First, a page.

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Title:The unifying Habsburg Monarchy? Franz Joseph and the Bohemian Crownlands, 1867-1916
Author(s):Jaimes, Marco
Director of Research:Todorova, Maria
Doctoral Committee Chair(s):Todorova, Maria
Doctoral Committee Member(s):Cooper, David; Steinberg, Mark; Liebersohn, Harry
Department / Program:History
Discipline:History
Degree Granting Institution:University of Illinois at Urbana-Champaign
Degree:Ph.D.
Genre:Dissertation
Subject(s):Habsburg Monarchy
Habsburg Empire
Austria
Bohemia
Franz Joseph
Czech
German
Abstract:Franz Joseph’s reign, one of the longest in European history, spanned from the Revolutions of 1848 to the midst of the First World War. Throughout this time, many among his subjects altered their perception of Franz Joseph from a reactionary absolutist to a benevolent patriarch. This dissertation explores the process by which Franz Joseph developed into a figure of respect and empathy, specifically in the context of the Bohemian Crownlands, which was the most industrialized region of the empire as well as one rife with political turmoil due to the conflict between Czech and German nationalists. It was through a shared loyalty to the emperor, who was seen by his subjects as representing a heterogeneous culture with values that transcended the more parochial identities of neighboring polities, that a sense of community developed. This dissertation examines the dialogical space of creating a community through the example of the late Habsburg Empire by focusing on the symbolic role of the sovereign. The early chapters center on representation, specifically the imperial myth. They analyze the development of the Franz Joseph cult following the Austro-Prussian War of 1866 and the Ausgleich of 1867, by highlighting strategies such as the efforts to positively portray the emperor as a protector of cultural developments as well as monitor insults against the emperor that challenged a monolithic view but never changed it. These developments are illustrated by specific case studies, such as in the 1898 Golden Jubilee, Imperial travels across the region, and the First World War. This shared fidelity to Franz Joseph contributed to the longevity of the empire. The peoples of the Bohemian Crownlands recognized Franz Joseph as a traditional figure, yet one tied to modernity. While the empire was mortally wounded by the emperor’s death in 1916, amidst the turmoil of the First World War, the unifying myth of the emperor nevertheless proved to be foundational to some of the successor states like Czechoslovakia, which established a similar cult of personality surrounding the first president, Tomáš Garrigue Masaryk. By analyzing a figure as complex as Franz Joseph and a regime as complicated as the Habsburg Empire, this project moves to further breakdown binaries between nation and empire or modernity and tradition, by showing the permeability of these notions.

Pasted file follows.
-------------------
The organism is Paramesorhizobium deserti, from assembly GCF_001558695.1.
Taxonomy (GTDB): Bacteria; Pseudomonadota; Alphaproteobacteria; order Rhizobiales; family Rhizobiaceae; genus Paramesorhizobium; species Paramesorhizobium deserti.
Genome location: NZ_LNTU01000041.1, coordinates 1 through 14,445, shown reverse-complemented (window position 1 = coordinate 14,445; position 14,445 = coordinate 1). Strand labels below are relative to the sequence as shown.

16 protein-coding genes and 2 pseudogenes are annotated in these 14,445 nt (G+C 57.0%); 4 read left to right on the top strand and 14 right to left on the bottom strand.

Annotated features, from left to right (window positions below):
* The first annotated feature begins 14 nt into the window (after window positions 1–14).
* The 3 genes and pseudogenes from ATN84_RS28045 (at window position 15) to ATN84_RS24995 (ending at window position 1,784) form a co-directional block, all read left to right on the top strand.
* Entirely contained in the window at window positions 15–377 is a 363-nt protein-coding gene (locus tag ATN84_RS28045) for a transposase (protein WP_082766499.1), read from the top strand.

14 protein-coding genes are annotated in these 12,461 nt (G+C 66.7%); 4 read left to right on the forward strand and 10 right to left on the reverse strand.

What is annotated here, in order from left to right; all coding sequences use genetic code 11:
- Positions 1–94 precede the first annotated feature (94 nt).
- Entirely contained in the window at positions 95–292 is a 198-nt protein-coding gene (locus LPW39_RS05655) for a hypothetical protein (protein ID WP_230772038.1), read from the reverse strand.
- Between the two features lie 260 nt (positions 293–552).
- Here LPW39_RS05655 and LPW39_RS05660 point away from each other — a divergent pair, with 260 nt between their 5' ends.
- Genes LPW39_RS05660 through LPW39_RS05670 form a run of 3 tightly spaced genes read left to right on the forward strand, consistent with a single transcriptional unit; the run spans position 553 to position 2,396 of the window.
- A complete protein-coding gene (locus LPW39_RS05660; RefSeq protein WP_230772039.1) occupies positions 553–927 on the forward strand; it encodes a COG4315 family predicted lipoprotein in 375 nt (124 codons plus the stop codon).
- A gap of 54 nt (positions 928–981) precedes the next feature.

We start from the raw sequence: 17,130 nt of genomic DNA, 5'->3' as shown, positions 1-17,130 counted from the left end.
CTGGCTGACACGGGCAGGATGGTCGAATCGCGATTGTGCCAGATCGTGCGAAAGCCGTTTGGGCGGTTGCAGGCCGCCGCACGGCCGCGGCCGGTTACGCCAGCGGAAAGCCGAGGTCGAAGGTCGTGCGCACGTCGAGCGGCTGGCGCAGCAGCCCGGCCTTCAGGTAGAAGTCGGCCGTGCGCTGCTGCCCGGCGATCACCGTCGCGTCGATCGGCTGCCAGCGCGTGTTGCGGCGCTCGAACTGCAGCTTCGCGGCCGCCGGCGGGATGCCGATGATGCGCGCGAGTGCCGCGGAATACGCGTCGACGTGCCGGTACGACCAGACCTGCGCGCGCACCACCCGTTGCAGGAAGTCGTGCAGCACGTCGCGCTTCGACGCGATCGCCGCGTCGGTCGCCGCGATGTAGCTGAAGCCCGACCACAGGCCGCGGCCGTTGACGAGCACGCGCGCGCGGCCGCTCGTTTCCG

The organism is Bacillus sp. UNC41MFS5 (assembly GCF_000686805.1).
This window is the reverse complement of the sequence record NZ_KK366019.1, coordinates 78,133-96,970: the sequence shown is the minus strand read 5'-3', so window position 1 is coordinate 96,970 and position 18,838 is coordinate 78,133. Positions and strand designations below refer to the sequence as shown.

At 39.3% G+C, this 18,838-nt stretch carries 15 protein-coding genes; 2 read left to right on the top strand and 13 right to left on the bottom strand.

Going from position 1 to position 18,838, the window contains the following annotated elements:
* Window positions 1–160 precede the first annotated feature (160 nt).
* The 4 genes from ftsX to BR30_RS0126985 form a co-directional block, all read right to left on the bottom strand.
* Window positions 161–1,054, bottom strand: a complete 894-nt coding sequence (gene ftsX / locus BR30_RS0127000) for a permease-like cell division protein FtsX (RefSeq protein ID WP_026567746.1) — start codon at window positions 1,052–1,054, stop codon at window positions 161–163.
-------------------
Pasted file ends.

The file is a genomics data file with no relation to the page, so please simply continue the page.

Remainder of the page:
Issue Date:2021-04-18
Type:Thesis
URI:http://hdl.handle.net/2142/110673
Rights Information:Copyright 2021 Marco Jaimes
Date Available in IDEALS:2021-09-17
Date Deposited:2021-05


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